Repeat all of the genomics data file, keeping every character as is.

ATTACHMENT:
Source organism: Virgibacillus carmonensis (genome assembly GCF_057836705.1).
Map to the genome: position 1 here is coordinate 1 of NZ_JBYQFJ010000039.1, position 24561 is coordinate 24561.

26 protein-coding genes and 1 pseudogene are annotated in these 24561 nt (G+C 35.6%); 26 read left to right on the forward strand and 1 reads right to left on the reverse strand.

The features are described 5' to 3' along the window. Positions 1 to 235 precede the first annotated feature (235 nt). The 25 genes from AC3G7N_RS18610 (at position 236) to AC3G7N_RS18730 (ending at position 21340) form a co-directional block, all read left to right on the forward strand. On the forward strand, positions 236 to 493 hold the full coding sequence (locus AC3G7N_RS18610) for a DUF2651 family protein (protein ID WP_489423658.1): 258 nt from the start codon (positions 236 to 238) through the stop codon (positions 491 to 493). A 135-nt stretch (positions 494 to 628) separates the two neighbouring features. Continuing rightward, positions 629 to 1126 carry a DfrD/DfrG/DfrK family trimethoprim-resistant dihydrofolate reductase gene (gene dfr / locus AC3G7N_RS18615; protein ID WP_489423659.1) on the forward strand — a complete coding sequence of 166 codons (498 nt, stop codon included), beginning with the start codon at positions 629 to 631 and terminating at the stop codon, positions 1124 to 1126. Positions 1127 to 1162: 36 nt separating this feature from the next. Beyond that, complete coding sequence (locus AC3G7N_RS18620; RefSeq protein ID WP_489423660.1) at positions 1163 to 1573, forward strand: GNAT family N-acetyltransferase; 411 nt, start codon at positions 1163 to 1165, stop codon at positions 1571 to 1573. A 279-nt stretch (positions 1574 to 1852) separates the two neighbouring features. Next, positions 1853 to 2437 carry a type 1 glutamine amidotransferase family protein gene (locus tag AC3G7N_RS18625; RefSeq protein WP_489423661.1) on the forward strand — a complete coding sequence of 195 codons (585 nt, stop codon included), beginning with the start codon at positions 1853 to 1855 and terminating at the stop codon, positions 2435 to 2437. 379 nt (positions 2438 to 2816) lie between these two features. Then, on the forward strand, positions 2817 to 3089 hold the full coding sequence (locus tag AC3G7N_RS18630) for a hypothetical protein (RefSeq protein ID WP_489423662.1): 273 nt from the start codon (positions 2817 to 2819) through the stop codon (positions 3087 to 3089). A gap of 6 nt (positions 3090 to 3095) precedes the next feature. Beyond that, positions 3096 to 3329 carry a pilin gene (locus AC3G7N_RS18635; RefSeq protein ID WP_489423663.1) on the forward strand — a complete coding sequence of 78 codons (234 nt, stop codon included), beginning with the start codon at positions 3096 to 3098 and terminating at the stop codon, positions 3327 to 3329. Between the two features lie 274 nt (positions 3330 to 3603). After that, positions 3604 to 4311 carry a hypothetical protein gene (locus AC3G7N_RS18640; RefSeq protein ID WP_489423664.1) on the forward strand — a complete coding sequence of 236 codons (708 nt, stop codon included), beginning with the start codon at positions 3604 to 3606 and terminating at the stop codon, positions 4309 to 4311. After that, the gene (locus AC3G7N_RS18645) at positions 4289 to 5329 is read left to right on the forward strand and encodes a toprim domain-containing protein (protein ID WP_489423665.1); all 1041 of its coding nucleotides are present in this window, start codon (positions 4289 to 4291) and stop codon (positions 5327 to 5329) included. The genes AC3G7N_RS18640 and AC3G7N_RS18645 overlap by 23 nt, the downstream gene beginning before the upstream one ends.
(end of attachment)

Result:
Source organism: Virgibacillus carmonensis (genome assembly GCF_057836705.1).
Map to the genome: position 1 here is coordinate 1 of NZ_JBYQFJ010000039.1, position 24561 is coordinate 24561.

26 protein-coding genes and 1 pseudogene are annotated in these 24561 nt (G+C 35.6%); 26 read left to right on the forward strand and 1 reads right to left on the reverse strand.

The features are described 5' to 3' along the window. Positions 1 to 235 precede the first annotated feature (235 nt). The 25 genes from AC3G7N_RS18610 (at position 236) to AC3G7N_RS18730 (ending at position 21340) form a co-directional block, all read left to right on the forward strand. On the forward strand, positions 236 to 493 hold the full coding sequence (locus AC3G7N_RS18610) for a DUF2651 family protein (protein ID WP_489423658.1): 258 nt from the start codon (positions 236 to 238) through the stop codon (positions 491 to 493). A 135-nt stretch (positions 494 to 628) separates the two neighbouring features. Continuing rightward, positions 629 to 1126 carry a DfrD/DfrG/DfrK family trimethoprim-resistant dihydrofolate reductase gene (gene dfr / locus AC3G7N_RS18615; protein ID WP_489423659.1) on the forward strand — a complete coding sequence of 166 codons (498 nt, stop codon included), beginning with the start codon at positions 629 to 631 and terminating at the stop codon, positions 1124 to 1126. Positions 1127 to 1162: 36 nt separating this feature from the next. Beyond that, complete coding sequence (locus AC3G7N_RS18620; RefSeq protein ID WP_489423660.1) at positions 1163 to 1573, forward strand: GNAT family N-acetyltransferase; 411 nt, start codon at positions 1163 to 1165, stop codon at positions 1571 to 1573. A 279-nt stretch (positions 1574 to 1852) separates the two neighbouring features. Next, positions 1853 to 2437 carry a type 1 glutamine amidotransferase family protein gene (locus tag AC3G7N_RS18625; RefSeq protein WP_489423661.1) on the forward strand — a complete coding sequence of 195 codons (585 nt, stop codon included), beginning with the start codon at positions 1853 to 1855 and terminating at the stop codon, positions 2435 to 2437. 379 nt (positions 2438 to 2816) lie between these two features. Then, on the forward strand, positions 2817 to 3089 hold the full coding sequence (locus tag AC3G7N_RS18630) for a hypothetical protein (RefSeq protein ID WP_489423662.1): 273 nt from the start codon (positions 2817 to 2819) through the stop codon (positions 3087 to 3089). A gap of 6 nt (positions 3090 to 3095) precedes the next feature. Beyond that, positions 3096 to 3329 carry a pilin gene (locus AC3G7N_RS18635; RefSeq protein ID WP_489423663.1) on the forward strand — a complete coding sequence of 78 codons (234 nt, stop codon included), beginning with the start codon at positions 3096 to 3098 and terminating at the stop codon, positions 3327 to 3329. Between the two features lie 274 nt (positions 3330 to 3603). After that, positions 3604 to 4311 carry a hypothetical protein gene (locus AC3G7N_RS18640; RefSeq protein ID WP_489423664.1) on the forward strand — a complete coding sequence of 236 codons (708 nt, stop codon included), beginning with the start codon at positions 3604 to 3606 and terminating at the stop codon, positions 4309 to 4311. After that, the gene (locus AC3G7N_RS18645) at positions 4289 to 5329 is read left to right on the forward strand and encodes a toprim domain-containing protein (protein ID WP_489423665.1); all 1041 of its coding nucleotides are present in this window, start codon (positions 4289 to 4291) and stop codon (positions 5327 to 5329) included. The genes AC3G7N_RS18640 and AC3G7N_RS18645 overlap by 23 nt, the downstream gene beginning before the upstream one ends.